What to Know
- The U.S. is "nowhere close" to achieving herd immunity from COVID-19, a CDC scientist said Friday.
- The proliferation of new, more contagious virus strains requires a higher proportion of the population to get vaccinated.
- The outbreak could get worse as immunity decreases over time among vaccinated individuals or those who have recovered from COVID-19.
The U.S. is "nowhere close" to achieving herd immunity from COVID-19, and more transmissible variants mean even more people will need to get vaccinated to reach it, a CDC scientist said Friday.
Herd immunity occurs when enough people in a given community have antibodies against a specific disease, either through vaccination or prior exposure to the virus. That makes it difficult to spread from person to person and even protects people who don't have any immunity.
"Currently we know that the majority of the U.S. population is not immune to SARS-CoV-2 and variants may cause this portion of the population that is not immune to increase," said Adam MacNeil, an epidemiologist at the Centers for Disease Control and Prevention.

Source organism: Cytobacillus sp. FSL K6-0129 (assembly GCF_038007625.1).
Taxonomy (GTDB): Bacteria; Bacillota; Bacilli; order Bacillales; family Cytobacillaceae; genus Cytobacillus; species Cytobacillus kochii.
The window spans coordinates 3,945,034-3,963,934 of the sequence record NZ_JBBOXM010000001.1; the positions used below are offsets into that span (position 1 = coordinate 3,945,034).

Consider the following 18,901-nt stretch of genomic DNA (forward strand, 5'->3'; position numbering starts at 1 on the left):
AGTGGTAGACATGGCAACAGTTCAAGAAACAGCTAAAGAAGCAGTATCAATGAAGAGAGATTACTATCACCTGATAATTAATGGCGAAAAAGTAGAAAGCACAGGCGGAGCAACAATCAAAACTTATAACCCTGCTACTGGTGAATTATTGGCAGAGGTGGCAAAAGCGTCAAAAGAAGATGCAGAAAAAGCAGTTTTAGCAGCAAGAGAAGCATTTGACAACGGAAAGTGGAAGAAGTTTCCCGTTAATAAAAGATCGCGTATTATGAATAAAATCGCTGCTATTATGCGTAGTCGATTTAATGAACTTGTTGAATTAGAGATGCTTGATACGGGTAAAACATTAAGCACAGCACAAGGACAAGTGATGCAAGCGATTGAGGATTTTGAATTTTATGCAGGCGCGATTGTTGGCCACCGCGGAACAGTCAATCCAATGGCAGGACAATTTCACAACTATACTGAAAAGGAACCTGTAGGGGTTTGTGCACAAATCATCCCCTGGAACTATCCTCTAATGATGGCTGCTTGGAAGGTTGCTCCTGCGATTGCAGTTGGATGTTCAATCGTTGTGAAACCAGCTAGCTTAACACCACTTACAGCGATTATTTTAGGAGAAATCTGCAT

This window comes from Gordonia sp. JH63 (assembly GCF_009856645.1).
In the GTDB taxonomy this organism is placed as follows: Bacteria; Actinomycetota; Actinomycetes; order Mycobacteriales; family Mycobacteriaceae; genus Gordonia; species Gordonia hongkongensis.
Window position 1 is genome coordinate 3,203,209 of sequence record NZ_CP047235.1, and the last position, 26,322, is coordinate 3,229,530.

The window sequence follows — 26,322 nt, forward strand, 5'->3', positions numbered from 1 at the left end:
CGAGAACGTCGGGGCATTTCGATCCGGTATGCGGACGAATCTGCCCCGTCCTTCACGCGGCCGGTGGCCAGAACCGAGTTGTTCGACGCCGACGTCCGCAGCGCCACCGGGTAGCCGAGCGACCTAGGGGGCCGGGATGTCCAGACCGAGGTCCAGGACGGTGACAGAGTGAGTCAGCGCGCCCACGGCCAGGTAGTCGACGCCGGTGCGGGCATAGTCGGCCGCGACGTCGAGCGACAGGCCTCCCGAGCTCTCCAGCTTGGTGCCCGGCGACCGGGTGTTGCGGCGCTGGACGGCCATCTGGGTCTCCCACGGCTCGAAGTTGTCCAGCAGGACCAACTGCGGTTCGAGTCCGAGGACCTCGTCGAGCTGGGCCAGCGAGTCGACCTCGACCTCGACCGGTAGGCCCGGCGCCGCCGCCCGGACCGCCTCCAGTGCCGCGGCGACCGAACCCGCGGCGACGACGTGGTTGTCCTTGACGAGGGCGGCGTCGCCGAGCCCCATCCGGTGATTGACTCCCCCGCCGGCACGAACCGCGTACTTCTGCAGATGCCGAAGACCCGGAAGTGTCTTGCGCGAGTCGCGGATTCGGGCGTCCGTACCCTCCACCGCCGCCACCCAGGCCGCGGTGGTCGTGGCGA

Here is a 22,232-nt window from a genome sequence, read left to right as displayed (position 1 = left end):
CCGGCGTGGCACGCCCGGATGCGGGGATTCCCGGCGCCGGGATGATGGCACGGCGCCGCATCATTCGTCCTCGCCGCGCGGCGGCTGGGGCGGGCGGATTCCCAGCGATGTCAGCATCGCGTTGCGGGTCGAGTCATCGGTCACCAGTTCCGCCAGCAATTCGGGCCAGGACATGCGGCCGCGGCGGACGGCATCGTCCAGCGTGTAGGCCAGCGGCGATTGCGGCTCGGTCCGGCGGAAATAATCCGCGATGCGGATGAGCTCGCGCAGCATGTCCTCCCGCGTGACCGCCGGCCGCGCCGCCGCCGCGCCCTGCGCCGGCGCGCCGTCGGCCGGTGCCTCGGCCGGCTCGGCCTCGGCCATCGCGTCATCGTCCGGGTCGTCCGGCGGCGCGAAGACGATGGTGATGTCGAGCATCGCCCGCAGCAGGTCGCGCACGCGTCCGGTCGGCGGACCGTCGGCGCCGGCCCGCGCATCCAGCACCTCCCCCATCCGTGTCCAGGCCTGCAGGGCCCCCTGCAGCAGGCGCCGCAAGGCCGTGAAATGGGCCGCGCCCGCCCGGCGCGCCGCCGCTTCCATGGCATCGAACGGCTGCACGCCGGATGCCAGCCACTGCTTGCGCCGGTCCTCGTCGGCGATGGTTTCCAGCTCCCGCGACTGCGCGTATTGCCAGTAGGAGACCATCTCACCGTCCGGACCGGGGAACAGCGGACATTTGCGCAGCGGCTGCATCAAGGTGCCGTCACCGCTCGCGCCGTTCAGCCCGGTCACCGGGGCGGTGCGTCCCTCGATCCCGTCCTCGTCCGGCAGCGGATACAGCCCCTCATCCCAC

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To reach the threshold of herd immunity while battling new, more contagious virus strains, a higher proportion of the population needs to get vaccinated, MacNeil said at a Food and Drug Administration meeting reviewing Johnson & Johnson's application to authorize its COVID-19 vaccine for emergency use.
Scientists don't believe immunity lasts forever. It weakens over time, and that could exacerbate the outbreak as previously protected people become vulnerable to infection, MacNeil said.
His comments come a week after a Wall Street Journal opinion piece claimed the U.S. will achieve herd immunity by April.
While virus variants have shown to decrease the effectiveness of a COVID vaccine to protect against infection, vaccines have proven effective at preventing severe disease and hospitalization against the more infectious strains.
Scaled-up vaccination would substantially slow down the current trajectory of a highly contagious COVID variant that was first identified in the U.K. from becoming the dominant virus strain in the U.S. by March, MacNeil said.
He said increased vaccination will be critical for the country to catch up to the benchmark.
"Vaccination has started and hopefully this is moving us closer to filling the herd immunity gap."